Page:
Ten great days out for summer
If you're planning what to do this summer, we've got 10 suggestions of places with something for everyone – from animals by the seaside to museums exploring the sea and sky.
Looking for sunny days out to please all ages? There are hundreds to choose from across the UK, but we've selected 10 that stand out to us this summer.
Whether you want to dive into maritime history or take to the skies with stories of aviation; make some new furry friends in the grounds of beautiful houses or combine a visit to the seaside with a dollop of history, these 10 museums, galleries and historic places are all free to visit with a National Art Pass.
Fascinate the whole family with a trip to a city rich in history, and learn about its Roman past at Canterbury Roman Museum. You’ll not only find Roman antiques galore, but the remains of an actual Roman town house around which the museum is built. It contains the UK’s only remaining Roman pavement mosaic that’s still in place – and if you’ve had your fill of the Romans, you can wander pretty streets and relax by the River Stour.
If you need to cool off in the summer heat, where better to take some fresh coastal air than at this charming museum dedicated to the maritime heritage of Cornwall? Artefacts including whale-tooth carvings, old telescopes and log books tell the stories of the sea, and there’s also a play zone for kids based around the exploits of ships like the HMS Bounty.
- East Lothian
From the ocean to the open air, and from the south coast to the Scottish lowlands: the National Museum of Flight charts the history of aviation from the First World War to the present day, with lots of examples of military and civil aircraft, memorabilia and the chance to get close to Concorde.
This manor house set among park and woodland boasts a sculpture trail, outdoor musical instruments, stables and a beekeeping centre, so there’s plenty to keep everyone occupied over the summer. Meanwhile the house itself offers visitors the chance to experience Victorian country life ‘above and below stairs’.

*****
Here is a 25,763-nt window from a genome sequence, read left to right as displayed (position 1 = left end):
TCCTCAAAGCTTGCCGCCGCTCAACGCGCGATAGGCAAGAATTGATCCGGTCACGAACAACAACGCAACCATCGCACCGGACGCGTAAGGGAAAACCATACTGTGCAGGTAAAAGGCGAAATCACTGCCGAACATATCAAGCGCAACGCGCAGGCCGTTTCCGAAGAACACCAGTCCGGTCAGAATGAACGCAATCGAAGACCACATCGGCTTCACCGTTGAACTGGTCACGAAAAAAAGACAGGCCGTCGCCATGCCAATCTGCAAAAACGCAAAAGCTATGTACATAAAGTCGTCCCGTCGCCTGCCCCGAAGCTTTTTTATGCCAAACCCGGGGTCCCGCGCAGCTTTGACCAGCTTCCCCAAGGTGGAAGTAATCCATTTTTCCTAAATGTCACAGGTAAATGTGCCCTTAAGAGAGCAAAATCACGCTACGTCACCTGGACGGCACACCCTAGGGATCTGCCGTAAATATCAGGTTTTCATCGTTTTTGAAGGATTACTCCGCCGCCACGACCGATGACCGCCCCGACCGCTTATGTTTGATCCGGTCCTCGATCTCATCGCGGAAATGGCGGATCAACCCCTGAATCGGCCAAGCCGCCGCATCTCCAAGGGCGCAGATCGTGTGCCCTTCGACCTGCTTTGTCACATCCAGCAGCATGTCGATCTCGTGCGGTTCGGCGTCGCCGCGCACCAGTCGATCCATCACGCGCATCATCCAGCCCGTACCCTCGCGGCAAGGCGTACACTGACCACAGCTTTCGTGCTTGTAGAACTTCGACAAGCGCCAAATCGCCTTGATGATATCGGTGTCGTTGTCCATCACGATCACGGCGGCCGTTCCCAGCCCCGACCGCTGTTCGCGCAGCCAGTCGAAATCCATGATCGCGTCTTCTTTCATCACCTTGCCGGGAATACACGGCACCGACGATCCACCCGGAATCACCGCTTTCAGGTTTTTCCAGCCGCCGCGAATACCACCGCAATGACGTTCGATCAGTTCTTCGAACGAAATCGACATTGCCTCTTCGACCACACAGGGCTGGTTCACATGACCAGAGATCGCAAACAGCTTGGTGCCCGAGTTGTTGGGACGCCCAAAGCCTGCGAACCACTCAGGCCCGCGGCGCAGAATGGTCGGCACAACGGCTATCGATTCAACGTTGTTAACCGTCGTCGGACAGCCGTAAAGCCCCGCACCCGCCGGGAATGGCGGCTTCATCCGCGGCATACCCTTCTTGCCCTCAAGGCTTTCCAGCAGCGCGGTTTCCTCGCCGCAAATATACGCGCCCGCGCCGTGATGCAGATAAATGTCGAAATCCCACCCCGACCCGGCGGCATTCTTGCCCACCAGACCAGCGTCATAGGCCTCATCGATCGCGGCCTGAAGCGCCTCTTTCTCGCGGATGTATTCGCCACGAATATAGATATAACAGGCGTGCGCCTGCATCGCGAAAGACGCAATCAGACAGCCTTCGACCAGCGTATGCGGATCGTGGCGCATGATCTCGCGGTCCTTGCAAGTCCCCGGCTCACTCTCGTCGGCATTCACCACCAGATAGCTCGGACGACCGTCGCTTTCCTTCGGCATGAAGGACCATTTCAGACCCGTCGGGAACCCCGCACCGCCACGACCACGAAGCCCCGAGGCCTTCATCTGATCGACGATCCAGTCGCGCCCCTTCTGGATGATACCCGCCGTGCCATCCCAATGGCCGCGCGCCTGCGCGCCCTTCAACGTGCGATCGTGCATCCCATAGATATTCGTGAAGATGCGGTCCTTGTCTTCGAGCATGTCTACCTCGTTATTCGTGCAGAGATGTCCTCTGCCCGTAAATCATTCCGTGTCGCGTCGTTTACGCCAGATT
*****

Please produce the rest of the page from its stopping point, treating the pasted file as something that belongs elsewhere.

This summer you can explore medieval and walled gardens, enjoy an open air cinema and see an exhibition of Quentin Blake’s illustrations for The BFG at Torquay’s most historic building. And if the weather’s not looking so good, eight galleries inside tell the story of this former monastery from 1196 to the present day, and include several pencil sketches by Pre-Raphaelite artist Edward Burne-Jones.
- South Glamorgan
Explore 2,000 years of history at one of Wales’ most significant heritage sites, which dates back to the building of a Roman fort around the end of the 50s AD. Keep an eye out for the Animal Wall, which flanks the castle and is populated by a host of watchful creatures carved into stone, from a pair of lions to an anteater, pelican and seal.
Little adventurers will enjoy the tale of 18th-century explorer Captain James Cook, as told by this museum dedicated to his life and story. Themed galleries explore life on board ship, the science behind Cook’s voyages and more, and you can see a collection of items relating to Cook’s personal life including possessions and memorabilia from his journeys.
- East Yorkshire
Discover a dramatic day out by the seaside at Sewerby Hall, which looks out over Bridlington from a clifftop – and even pay a visit to the on-site zoo! While capuchin monkeys and lemurs will keep everyone entertained outside, inside a recent refurbishment means this beautiful Edwardian house looks how it would have done in 1910, and features furniture from the Victoria and Albert Museum.
- Isle of Wight
If you’ve ever visited Kensington Palace, you’ll be interested to see a very different side to Queen Victoria’s life: her holiday retreat. With its own beach and children’s cottage, this palatial seaside home on the North coast of the Isle of Wight offered the monarch and her family a place of respite and repose – and will hopefully do the same for you.
You might know Shakespeare inside out, but you’re bound to unearth something new at one of these five family homes. All within a short walk or drive, each distinctive house plots a point in the Bard’s life, from his mother’s childhood farm via his future bride’s cottage to his daughter’s Jacobean residence. And of course, you might want to pop by the Royal Shakespeare Company for a play too.